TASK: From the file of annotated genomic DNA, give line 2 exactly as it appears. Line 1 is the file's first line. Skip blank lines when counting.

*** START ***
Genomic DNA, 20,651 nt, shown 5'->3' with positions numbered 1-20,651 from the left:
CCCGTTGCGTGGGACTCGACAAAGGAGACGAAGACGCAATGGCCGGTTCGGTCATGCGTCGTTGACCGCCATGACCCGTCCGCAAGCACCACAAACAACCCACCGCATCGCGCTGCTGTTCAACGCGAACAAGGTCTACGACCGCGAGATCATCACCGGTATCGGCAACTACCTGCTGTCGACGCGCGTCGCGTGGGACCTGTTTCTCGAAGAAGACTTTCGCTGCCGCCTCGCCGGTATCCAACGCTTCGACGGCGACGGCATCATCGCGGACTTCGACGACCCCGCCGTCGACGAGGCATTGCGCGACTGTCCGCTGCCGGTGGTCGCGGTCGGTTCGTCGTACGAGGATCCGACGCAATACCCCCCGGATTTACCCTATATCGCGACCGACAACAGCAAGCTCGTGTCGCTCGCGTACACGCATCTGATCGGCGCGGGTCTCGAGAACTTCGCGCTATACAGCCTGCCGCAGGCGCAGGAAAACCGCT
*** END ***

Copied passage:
CCCGTTGCGTGGGACTCGACAAAGGAGACGAAGACGCAATGGCCGGTTCGGTCATGCGTCGTTGACCGCCATGACCCGTCCGCAAGCACCACAAACAACCCACCGCATCGCGCTGCTGTTCAACGCGAACAAGGTCTACGACCGCGAGATCATCACCGGTATCGGCAACTACCTGCTGTCGACGCGCGTCGCGTGGGACCTGTTTCTCGAAGAAGACTTTCGCTGCCGCCTCGCCGGTATCCAACGCTTCGACGGCGACGGCATCATCGCGGACTTCGACGACCCCGCCGTCGACGAGGCATTGCGCGACTGTCCGCTGCCGGTGGTCGCGGTCGGTTCGTCGTACGAGGATCCGACGCAATACCCCCCGGATTTACCCTATATCGCGACCGACAACAGCAAGCTCGTGTCGCTCGCGTACACGCATCTGATCGGCGCGGGTCTCGAGAACTTCGCGCTATACAGCCTGCCGCAGGCGCAGGAAAACCGCT